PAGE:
The Sunday Telegraph (Sydney) - TV Guide - - Front Page -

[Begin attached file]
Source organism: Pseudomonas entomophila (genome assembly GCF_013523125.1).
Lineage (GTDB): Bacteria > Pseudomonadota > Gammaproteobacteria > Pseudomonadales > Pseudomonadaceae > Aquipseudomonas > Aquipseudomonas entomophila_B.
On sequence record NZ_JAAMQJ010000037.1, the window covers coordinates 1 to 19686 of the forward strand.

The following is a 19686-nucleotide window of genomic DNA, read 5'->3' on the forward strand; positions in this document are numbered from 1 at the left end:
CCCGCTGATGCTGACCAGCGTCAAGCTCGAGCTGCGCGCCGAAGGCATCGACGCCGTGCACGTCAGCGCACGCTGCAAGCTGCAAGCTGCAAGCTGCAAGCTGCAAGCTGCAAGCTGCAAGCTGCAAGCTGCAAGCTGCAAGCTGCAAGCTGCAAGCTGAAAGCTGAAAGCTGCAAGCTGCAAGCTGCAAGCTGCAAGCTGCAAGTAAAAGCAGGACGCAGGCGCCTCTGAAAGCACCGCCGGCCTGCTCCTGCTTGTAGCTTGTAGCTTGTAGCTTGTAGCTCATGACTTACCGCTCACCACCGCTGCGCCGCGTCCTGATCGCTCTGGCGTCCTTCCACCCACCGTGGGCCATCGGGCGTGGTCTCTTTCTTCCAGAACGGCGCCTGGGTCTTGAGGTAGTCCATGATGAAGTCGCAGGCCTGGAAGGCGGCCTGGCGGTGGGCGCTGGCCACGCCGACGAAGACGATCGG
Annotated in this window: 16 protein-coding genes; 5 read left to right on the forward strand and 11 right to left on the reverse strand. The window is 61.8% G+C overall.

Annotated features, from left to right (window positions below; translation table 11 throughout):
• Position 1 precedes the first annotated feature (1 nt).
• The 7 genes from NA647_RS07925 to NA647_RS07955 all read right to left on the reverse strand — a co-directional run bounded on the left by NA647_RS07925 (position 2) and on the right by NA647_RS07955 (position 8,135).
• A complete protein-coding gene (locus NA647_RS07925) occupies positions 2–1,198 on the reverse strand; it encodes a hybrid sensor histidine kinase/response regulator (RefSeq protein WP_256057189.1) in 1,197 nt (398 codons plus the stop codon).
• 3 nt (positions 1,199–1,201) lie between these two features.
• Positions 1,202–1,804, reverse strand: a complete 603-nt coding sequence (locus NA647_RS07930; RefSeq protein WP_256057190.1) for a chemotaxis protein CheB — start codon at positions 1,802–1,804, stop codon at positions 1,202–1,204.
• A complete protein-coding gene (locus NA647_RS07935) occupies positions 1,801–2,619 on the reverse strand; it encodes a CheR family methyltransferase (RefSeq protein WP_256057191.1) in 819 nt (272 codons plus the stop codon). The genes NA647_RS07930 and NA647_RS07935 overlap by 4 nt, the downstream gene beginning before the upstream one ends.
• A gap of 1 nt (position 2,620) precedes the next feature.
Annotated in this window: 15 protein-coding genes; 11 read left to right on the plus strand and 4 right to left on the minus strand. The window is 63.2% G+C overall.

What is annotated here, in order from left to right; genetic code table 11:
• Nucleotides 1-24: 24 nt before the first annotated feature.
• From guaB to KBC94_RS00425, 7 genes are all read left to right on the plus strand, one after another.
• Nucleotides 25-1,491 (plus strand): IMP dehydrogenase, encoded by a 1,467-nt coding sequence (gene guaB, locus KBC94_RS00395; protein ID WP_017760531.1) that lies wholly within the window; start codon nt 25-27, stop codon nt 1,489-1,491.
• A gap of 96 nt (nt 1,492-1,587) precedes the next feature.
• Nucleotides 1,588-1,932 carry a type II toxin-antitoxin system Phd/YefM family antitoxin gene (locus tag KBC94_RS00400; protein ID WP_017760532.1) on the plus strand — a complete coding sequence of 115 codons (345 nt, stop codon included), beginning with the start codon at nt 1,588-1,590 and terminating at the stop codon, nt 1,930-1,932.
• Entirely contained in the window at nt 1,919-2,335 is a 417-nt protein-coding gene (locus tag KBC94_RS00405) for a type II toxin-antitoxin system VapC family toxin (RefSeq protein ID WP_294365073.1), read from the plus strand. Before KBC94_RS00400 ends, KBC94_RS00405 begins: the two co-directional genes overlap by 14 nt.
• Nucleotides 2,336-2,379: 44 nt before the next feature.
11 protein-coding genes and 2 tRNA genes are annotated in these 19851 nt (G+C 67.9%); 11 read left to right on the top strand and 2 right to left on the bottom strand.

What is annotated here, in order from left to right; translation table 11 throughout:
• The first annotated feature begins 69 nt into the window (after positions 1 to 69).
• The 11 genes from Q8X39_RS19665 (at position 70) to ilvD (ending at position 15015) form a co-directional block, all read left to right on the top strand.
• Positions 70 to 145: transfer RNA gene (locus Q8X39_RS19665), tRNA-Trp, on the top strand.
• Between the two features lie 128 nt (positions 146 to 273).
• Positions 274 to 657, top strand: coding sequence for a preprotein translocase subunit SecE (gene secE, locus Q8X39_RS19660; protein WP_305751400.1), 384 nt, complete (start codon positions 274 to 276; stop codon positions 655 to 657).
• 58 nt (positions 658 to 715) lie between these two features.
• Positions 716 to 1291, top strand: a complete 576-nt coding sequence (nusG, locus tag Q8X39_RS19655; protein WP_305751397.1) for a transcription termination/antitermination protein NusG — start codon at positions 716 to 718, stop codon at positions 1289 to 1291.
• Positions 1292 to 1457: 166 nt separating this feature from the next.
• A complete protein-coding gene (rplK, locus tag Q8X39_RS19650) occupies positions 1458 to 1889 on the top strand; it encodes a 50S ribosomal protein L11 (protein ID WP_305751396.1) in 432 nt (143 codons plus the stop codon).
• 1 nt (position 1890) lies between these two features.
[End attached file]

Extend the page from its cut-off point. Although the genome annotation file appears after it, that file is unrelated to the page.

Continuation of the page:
LEG­ENDARY neu­ro­sur­geon Char­lie Teo grew up with his Chi­nese mother think­ing Tiger Balm was a cure for just about any­thing. For a new show that asks if home­spun reme­dies can ex­ist along­side tra­di­tional medicine, it’s in­ter­est­ing that one of the hosts uses a blend of both. This show is a lit­tle bit SharkTank in its ap­proach, in that it asks ev­ery­day Aus­tralians to pitch their home reme­dies to a panel of three – Char­lie Teo, GP and women’s health spe­cial­ist Ginni Mans­berg and bio­chemist Ashra­ful “Ash” Haque (pic­tured, left with Teo and Mans­berg). They then de­cide whether there is any­thing to be gained by putting the idea through an in­de­pen­dent trial and fur­ther re­search. By this fi­nal episode of the se­ries, the panel have heard just about ev­ery­thing – ear wax to cure cold sores, sauer­kraut to help with acne and even dried, crushed sea­horse to re­lieve asthma. Tonight’s episode de­liv­ers a sim­i­lar mixed bag. We meet Malaysian-born Pa­tri­cia, whose grand­mother swore by the heal­ing power of the bal­sam plant, which she mixes with cooked white rice to form a poul­tice for in­grown toe­nails, much to the de­light of the long-suf­fer­ing Dr Teo. There’s Robert, who thinks the Ital­ian spirit grappa could be good for any­thing from those pesky mozzie bites to help­ing teething ba­bies. In­done­sian-born Ju­liana con­vinces the panel with her tumeric tonic to help treat pe­riod pain.

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